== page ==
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Please help ID these trees

Posted by butterfly4u 8 (My Page) on
Mon, Mar 30, 09 at 21:12

Is this highbush blueberry?
And what is this, it has little flowers on it

Thanks everyone, I think I figured the picture thing out.

Follow-Up Postings:

RE: Please help ID these trees

A - where are you located?
B - are these 3 different plants?
C- could you do more of a close up the leaf in the first picture?

The bark on the second pictures looks like it could be blueberry, but would like to see the leaves, stems or other parts of the plant.
The last one looks like it could be sassafras.

RE: Please help ID these trees

THanks for your reply.
THe first two pics are the same tree but in different light.
It is tall, I will try to get a nice close up of the leaves.
The leaves were a beautiful pink in the fall.
The last pic is a real tall lanky looking tree.
I think it is young, they are everywhere.
I am in Aiken county, SC, 15 miles north of Augusta,
I will take pic of leaf within the next couple of days when it isn't raining.

RE: Please help ID these trees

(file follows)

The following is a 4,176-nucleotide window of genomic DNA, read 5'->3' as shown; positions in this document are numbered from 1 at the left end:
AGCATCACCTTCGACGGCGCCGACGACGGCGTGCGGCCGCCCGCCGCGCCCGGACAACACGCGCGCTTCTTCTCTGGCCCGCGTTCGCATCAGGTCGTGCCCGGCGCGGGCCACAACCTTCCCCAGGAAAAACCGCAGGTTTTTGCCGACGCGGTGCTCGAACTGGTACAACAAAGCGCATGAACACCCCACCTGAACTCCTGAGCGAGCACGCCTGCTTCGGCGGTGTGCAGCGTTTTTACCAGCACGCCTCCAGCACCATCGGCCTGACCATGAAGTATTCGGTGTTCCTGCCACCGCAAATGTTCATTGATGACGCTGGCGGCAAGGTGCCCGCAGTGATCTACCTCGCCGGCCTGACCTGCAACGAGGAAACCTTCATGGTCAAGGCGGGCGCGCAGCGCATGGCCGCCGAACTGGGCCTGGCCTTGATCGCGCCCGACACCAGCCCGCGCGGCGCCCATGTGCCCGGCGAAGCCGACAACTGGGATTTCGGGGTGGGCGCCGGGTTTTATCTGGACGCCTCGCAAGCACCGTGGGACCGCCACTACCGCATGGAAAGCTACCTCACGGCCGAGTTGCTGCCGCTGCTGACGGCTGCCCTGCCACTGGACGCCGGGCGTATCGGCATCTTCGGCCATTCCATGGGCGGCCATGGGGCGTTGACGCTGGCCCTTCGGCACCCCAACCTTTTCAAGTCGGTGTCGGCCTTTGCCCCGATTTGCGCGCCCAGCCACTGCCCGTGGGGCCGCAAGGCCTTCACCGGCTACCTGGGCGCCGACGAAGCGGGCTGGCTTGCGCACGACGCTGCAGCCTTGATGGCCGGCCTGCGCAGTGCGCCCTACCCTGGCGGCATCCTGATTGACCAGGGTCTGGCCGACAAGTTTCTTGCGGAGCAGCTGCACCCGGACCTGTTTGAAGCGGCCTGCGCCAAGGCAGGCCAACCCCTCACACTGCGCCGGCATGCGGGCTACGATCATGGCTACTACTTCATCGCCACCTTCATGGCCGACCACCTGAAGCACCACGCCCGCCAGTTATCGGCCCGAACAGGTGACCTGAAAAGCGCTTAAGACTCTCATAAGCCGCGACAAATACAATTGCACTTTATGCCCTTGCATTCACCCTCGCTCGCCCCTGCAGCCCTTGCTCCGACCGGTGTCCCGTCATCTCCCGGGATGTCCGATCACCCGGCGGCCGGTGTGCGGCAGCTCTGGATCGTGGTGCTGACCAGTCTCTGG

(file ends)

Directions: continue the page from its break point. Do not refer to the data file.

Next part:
• Posted by bboy z8 WA USA (My Page) on
    Tue, Mar 31, 09 at 23:08

The first has bark and branching like that of a crabapple. After it is more advanced show the flowers. Then it will be easy to tell what it is.

Highbush blueberry is quite different in structure.

RE: Please help ID these trees

Pic of leaves on the bush I thought was blueberry


another pic of the bush itself, same possible blueberry

pic of leaves of the tall lanky tree
sorry the pics aren't clearer

RE: Please help ID these trees

the last pic is a sassafrass tree.

RE: Please help ID these trees

Thanks Terry,
Should I get rid of them or keep them?
There is a big old crabapple blooming up a storm on the side of my house right now, it smells wonderful!
I think every bee in the neighborhood is on it.
I will wait til the mystery tree in the back of my house woods blooms, then I will post a pic.
THanks all for your replys.

RE: Please help ID these trees

I would keep them, if you can accomodate their spreading nature. Sassafras albidum is a wonderful native tree. The leaves are interesting mitten shapes, twigs smell good, branches grow in an ornamental windy way. They have good fall color. It is also a host plant for the Spicebush Swallowtail butterly.

It spreads by suckers, sending them out here and there to make baby trees, which are still connected to the parent tree. So it is ideal for a open woodland where you can let a little grove grow. I would prune your trees to clear out dead or crossing branches, overgrowth, and shape a bit.

RE: Please help ID these trees

I would definitely save the sassafrass for all the reasons that terrene gave!

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